The world today is increasingly interconnected. Global travel is commonplace these days, as is moving to another country for work or other opportunities. International marriages are also more commonplace.
So, what do these facts have to do with estate planning?
All of those factors can vastly complicate the estate planning process, as there are significantly different rules regarding income and gift and estate taxes, depending on your situation. The primary factors to consider are: Whether you are a U.S. citizen or not, and whether you are considered a U.S. resident or not (meaning where you live or are primarily based).
Tax rules also vary depending on where your assets are located (the “situs” of the assets) and the type of asset you own (e.g., real property vs. tangible personal property vs. intangible personal property). To further complicate matters, the tax law and rules can be applied very differently for the same person and the same assets, depending on whether you are discussing income tax, gift tax or estate tax. Finally, you need to be aware that anything published in this column can be overruled by a tax treaty between the United States and the country in which you are a citizen or a resident, or where the assets are located, as that can affect your tax outcomes.
International income and gift and estate tax planning are very complex and require knowledge of specialized areas of the law. Obviously, the results can vary significantly depending on the country, or countries, with which we are dealing. This column is not intended to be a full explanation of these subjects — it is merely an introduction to give you an idea of the potential problems that may be lurking out there which you may not have considered, but should look into further with professional help.
Tax Classifications and Definitions
U.S. Citizen: An individual possessing U.S. citizenship residing anywhere in the world.
• Resident Alien (for income tax purposes only): This individual either: 1) Has permanent resident status in the United States (Green Card holder); or 2) meets the substantial presence test (as defined in the following).
• Substantial Presence Test: Someone in the U.S. at least 31 days in the current year; and has a total of at least 183 days in the U.S., including: all the days in the current year; plus 1/3 of the days in the U.S. in the year immediately prior to current year; plus 1/6 of the days in the U.S. in the second year prior to the current year.
• Resident Alien (for gift and estate tax purposes): Depends on “Domicile” (i.e., how long the individual has been in the U.S., how frequently the individual travels abroad, and the individual’s intent to remain in the U.S., etc.). * Note that whether or not you are a resident for gift and estate tax purposes is different from the “Green Card” and “Substantial Presence” tests used for income tax purposes.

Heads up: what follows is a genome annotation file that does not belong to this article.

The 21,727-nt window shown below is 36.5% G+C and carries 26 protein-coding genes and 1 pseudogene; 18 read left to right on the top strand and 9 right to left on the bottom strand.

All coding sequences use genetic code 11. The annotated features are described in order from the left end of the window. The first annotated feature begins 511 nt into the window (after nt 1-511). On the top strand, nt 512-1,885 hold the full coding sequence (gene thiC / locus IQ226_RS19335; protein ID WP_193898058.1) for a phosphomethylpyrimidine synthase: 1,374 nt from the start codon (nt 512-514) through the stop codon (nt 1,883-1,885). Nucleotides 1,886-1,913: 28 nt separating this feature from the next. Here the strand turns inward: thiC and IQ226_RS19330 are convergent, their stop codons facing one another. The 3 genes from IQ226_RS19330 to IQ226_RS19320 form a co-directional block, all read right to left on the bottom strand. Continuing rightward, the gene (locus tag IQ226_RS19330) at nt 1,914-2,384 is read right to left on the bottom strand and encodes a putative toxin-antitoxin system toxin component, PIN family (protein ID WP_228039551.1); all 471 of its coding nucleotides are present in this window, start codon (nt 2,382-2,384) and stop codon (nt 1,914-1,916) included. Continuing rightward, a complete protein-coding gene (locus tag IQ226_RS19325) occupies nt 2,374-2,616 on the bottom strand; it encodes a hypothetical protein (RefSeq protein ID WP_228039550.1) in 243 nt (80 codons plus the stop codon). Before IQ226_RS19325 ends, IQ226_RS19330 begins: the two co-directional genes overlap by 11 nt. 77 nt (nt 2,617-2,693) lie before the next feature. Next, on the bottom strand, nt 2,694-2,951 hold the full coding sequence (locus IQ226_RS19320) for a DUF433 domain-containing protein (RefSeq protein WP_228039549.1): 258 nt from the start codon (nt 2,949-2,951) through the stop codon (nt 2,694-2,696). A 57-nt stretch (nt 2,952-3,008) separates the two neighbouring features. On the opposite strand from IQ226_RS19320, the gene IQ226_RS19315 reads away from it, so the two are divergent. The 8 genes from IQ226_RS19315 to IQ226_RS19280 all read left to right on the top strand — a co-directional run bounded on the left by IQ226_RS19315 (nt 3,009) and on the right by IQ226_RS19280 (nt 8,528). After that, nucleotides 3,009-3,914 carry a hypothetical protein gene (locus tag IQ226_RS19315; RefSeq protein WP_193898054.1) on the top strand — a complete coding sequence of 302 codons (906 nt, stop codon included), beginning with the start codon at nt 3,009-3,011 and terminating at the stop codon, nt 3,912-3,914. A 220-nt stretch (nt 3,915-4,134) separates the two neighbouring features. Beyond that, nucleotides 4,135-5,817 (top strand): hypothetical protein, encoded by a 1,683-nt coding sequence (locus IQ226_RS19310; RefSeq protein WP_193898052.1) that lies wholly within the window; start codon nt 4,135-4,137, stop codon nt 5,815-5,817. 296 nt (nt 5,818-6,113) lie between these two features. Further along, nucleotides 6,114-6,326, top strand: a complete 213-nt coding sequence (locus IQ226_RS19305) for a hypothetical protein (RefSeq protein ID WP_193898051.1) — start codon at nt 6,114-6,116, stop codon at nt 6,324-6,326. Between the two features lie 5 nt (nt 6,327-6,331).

Non-resident Alien: Someone who is neither a U.S. citizen nor a resident alien.
U.S. citizens are taxed on all of their income earned worldwide. In other words, as a U.S. citizen, you must declare and pay income taxes on all income earned anywhere, even if you made money by working or investing outside of the United States. U.S. resident aliens are generally treated in the same manner as U.S. citizens for income tax purposes, meaning they are taxed on all worldwide income.
However, non-resident aliens are generally taxed only by the U.S. Internal Revenue Service on income generated from their trade or business in the U.S. or on other income from U.S. sources that was not adequately withheld at the source of the income (U.S. real property, U.S. stocks, etc.)
Estate and Gift Tax
U.S. citizens and resident aliens are subject to U.S. gift and estate taxes on their entire estate, regardless of where the assets are located. So, for example, if you were to inherit foreign real property from a family member in a foreign country and you decide that you don’t want it and pass it on to another person who lives in that country . . . you could be subject to a gift tax for doing so.
Although resident aliens are treated like U.S. citizens in determining their estate and gift tax liabilities, there are some important differences: One of the biggest differences is that you cannot give away unlimited amounts of assets to your spouse, tax-free, if he or she is not a U.S. citizen.
You can give unlimited amounts to your spouse if he or she is a U.S. citizen, tax-free, during your lifetime or at your death. However, even if your spouse has a Green Card and is a permanent resident, you can only give $154,000 a year to an alien spouse. The gift tax will apply to any amount over the $154,000.
U.S. citizens and resident aliens have a total lifetime exemption amount of $11.4 million that can be applied against gifts made during their lifetime or through their estates at death (taxable gifts during life reduce the total exemption amount available at death). However, non-resident aliens only have $60,000 of exemption and are taxed on “U.S. situs” assets above that amount in their estate at death, or when gifting during their lifetime.
I’ll explain each of these points in detail in future columns. For now, however, if you need help with planning how best to hold, gift or leave your assets at death — especially if you or your intended beneficiary is not a U.S. citizen — please see a qualified attorney for a personal assessment and recommendations specific to your situation.
© OKURA & ASSOCIATES, 2019
This essay is not about international law.
This essay is the same as the previous one.
Thanks for catching that, Rob! Looks like we had uploaded the wrong article. Got it fixed now.